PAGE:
If you’re like me, you don’t have time to read anything, let alone a blog. My colleagues at Corporate thought it would “be good” if I started blogging. Well, here I am. I’ve joined the dark side (no offense to the other bloggers).
But I only agreed to blog under one condition: to write about things that can actually help you do your job – and making sure to keep it simple and useful.
Just so you know a little about where I’m coming from … I’m an electrical engineer by trade and have worked in automation for over 23 years. Before joining Belden in 2009, I served as an application engineer and led the Systems Integrator Program at Rockwell Automation. I also played a role in inventing and launching automation networks such as DeviceNet, ControlNet and EtherNet/IP and helped to form the non-profit Open DeviceNet Vendor Association (ODVA).
Infrastructure is a big word that is often overused today. To make it easy to comprehend, I like to think of a city. I’ll use Indianapolis as an example. When you visit Indianapolis, it is easy to get around the city, including downtown. The sports venues are located in one easily accessible area. Things just seem to work. Traffic flows and visitors and workers and tourists benefit from good city planning and execution.
In contrast, think of a city where the infrastructure has not kept up with the load. I’m sure one city pops into your mind as a place where it’s not fun to get around, where productivity goes down and stress levels go up. Not your favorite place to visit, right?
In a down economy, it can be tempting for manufacturers to opt for cheaper networking components. However, before you pull the trigger on the cheapest price you can find, be sure to calculate what a network outage would cost you first. Here’s why.
In a previous life, I was responsible for a System Integrator (SI) Program for my employer. During that time, I had numerous conversations with SIs, and one shared a story that still sticks with me today. He did a job for a Fortune 500 food and beverage company. The installation and start-up went fine, but a few months later he got a call from the customer complaining that the system had been experiencing several annoying shut downs.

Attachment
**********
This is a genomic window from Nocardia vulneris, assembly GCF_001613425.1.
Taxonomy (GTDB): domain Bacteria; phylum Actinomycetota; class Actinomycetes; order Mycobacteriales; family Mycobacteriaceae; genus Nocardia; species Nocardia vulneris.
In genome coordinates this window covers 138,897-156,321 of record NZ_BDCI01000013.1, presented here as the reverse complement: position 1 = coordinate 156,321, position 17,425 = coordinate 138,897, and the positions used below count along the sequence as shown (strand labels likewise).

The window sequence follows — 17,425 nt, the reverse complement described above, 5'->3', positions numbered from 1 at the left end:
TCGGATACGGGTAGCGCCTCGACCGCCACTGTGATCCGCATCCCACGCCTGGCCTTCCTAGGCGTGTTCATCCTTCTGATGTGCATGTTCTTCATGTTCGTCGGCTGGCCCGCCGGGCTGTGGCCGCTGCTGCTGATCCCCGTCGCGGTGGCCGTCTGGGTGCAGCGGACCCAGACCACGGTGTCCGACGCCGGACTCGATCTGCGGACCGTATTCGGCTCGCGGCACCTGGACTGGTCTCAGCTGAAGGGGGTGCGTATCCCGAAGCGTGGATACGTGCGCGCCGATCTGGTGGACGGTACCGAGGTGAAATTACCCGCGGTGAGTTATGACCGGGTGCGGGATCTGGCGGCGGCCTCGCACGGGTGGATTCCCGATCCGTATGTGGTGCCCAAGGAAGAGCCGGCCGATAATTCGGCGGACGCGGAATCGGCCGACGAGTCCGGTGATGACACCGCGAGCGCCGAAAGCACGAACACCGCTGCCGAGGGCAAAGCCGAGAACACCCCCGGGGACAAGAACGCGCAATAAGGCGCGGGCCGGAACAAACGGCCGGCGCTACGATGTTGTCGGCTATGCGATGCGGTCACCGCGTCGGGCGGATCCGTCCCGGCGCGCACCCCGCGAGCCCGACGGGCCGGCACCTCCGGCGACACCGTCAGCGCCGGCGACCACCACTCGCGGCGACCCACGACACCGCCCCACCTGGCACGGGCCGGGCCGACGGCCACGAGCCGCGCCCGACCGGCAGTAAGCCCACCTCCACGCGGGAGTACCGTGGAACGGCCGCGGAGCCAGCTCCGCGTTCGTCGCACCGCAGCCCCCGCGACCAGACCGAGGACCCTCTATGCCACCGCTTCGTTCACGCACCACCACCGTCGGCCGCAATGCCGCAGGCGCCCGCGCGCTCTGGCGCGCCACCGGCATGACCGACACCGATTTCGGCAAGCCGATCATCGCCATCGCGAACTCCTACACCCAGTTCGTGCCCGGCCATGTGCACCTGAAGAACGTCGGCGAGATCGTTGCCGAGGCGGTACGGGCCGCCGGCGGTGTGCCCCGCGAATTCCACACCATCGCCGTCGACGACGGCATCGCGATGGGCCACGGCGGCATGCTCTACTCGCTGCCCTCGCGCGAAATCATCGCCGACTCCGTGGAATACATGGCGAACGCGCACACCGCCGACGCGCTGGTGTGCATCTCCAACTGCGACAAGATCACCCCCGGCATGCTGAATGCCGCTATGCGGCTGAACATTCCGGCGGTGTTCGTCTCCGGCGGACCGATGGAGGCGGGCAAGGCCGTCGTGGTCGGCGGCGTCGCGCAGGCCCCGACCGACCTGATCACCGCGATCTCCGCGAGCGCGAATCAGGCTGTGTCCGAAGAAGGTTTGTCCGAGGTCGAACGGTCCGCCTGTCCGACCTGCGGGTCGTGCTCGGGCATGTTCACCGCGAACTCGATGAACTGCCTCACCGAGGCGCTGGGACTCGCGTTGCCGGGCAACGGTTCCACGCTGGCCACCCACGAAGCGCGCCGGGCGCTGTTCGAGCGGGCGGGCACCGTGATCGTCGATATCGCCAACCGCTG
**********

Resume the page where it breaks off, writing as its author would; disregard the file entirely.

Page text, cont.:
I visited a manufacturer customer recently (I’ll refrain from mentioning their name to protect the guilty – you’ll see in a moment) and received a tour from their IT lead for the manufacturing plant. He was gracious enough to let me take these photos:
He explained to me that he was asked to implement a network infrastructure to gather plant data and deliver them to various internal customers (finance, logistics, supply chain, engineering). He worked with his Operations and Manufacturing Engineering peers to determine where the “nodes” of data concentrators were, then he plumbed Ethernet to each of them. With some of the limitations of Ethernet (e.g., 100 meter drop lengths) and limitations of the physical plant itself (e.g., conduit & cable tray capacity), he implemented four Ethernet switch cabinets (two of which are in the photos) to collect the data from about 50 nodes each and home run fiber links to his on-site control room.
Adoption of Industrial Ethernet has delivered many benefits to you, from enhanced visibility into your manufacturing operations to simplified network infrastructures and many things in between. Unfortunately, there is a downside to all this “connectedness” – a risk of malware or in extreme cases cyber attacks. Therefore, it is imperative you invest in protection mechanisms to reduce this risk. I recommend a philosophy called “Defense in Depth”, which utilizes a layered security model that may include Policies & Procedures, physical security, network security, PC security, and device security. By implementing multiple layers – types – of security simultaneously, you present a difficult defense for a hacker or piece of malware to penetrate.
After talking to hundreds of customers for way too many years, it’s become quite apparent that the vast majority simply want control and information to go where they want, when they want, reliably and securely...
The fact that there's a network doing the "gets" and "puts" is just a detail. Further, they tell me that industrial Ethernet is the way to go, especially since it is so flexible & forgiving... in the real world the network is constantly changing and that flexibility makes all the difference.